What does Peter of Alcántara have to say about distraction and reading in meditation? Find out in today’s excerpt and reflection from Finding God Through Meditation.
After a due preparation follows reading those things that are to be meditated upon; that must not be too hasty, but mature, serious and quiet; to which the understanding must not only be attentive, to understand those things which are read, but also, and chiefly, the will; that those things which are understood may give a spiritual gust and feeling. When the reader falls upon any place which much moves his affection, let him there pause awhile, that in his heart it may cause a greater impression. He must also beware not to spend too much time in reading, thereby to hinder meditation, it being a more fruitful exercise; for as much as things attentively considered pierce more inwardly and produce greater effect.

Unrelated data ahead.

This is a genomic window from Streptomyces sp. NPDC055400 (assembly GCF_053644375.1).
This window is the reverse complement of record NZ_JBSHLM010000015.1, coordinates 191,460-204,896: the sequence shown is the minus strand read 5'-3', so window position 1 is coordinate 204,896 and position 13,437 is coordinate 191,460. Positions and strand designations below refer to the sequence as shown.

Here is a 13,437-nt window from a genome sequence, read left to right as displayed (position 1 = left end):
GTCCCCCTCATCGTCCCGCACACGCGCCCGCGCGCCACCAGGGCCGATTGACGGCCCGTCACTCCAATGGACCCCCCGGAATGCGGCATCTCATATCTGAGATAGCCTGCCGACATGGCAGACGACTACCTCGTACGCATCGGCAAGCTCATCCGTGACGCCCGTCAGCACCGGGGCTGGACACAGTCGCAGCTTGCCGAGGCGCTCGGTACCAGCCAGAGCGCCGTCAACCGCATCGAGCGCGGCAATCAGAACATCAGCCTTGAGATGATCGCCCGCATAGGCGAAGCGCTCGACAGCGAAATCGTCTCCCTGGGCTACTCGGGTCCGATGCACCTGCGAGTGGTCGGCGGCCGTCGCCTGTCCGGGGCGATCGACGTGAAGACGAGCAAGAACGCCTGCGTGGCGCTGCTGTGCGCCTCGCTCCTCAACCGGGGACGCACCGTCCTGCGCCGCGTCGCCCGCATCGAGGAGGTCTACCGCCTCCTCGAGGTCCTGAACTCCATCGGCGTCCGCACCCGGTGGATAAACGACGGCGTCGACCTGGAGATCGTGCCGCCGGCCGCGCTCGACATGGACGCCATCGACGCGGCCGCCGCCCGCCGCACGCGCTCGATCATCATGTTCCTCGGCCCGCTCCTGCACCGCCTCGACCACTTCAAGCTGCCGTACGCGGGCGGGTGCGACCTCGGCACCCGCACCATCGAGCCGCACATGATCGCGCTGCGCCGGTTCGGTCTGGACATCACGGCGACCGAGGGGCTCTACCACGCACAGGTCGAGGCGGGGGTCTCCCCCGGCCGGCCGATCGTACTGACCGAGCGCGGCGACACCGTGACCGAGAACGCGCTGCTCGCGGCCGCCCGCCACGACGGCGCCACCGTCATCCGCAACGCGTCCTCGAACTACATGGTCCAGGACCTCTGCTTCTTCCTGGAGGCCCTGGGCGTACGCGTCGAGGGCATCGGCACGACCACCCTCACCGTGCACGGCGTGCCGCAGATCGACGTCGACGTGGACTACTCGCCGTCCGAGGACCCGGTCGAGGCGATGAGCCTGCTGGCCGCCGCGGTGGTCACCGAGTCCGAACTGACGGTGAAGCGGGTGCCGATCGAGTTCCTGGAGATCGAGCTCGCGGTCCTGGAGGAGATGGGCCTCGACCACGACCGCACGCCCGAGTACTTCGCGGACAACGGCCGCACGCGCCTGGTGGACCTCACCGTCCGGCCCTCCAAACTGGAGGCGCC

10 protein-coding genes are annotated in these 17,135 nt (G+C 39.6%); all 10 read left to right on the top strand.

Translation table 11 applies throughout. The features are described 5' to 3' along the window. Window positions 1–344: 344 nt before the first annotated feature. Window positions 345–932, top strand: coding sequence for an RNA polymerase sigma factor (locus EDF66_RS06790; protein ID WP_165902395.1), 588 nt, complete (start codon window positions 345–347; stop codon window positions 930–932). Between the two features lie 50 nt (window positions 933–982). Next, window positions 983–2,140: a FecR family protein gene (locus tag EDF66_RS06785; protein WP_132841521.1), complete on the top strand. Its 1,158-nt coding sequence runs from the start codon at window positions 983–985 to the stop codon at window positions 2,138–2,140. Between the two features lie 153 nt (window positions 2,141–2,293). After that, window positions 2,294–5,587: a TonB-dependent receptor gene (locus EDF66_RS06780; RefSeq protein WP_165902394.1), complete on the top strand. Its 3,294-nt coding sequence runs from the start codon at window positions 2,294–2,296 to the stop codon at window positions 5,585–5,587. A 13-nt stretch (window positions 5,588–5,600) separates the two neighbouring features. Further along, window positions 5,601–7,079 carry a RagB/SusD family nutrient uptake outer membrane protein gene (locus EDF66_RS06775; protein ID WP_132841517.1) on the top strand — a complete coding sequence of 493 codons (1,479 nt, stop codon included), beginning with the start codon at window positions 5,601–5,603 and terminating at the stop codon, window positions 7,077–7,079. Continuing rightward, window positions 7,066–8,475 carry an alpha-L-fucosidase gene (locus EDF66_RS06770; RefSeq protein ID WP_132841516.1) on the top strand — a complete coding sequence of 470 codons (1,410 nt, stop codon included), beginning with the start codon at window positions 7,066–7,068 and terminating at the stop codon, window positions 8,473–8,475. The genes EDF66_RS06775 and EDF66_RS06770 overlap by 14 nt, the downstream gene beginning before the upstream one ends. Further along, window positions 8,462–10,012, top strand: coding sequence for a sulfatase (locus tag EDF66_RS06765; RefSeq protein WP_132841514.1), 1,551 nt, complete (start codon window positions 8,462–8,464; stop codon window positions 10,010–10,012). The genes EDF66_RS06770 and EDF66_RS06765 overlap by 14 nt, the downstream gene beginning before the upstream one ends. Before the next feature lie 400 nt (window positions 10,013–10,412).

What to do when the mind is distracted: If, peradventure, sometime it happens that the mind be so dispersed that it cannot settle itself to prayer, then it is better to insist awhile longer in reading, or to join reading to meditation; or alter the reading of one point, to pause upon that awhile, then after the same manner to proceed to the others: although the understanding tied to certain words which are read cannot so freely be carried into diverse affections, as when it is free from this bond.
In putting out of unprofitable thoughts, great effort is to be used: It is oftentimes very profitable for a man to strive to expel his distracting thoughts; after the example of the patriarch Jacob, manfully to wrestle against them, persevering unto the end: after which fight, the victory being obtained, God does, for the most part, give greater devotion, or more pure contemplation or some other supernatural gift, which he never denies to those who faithfully fight in his cause.
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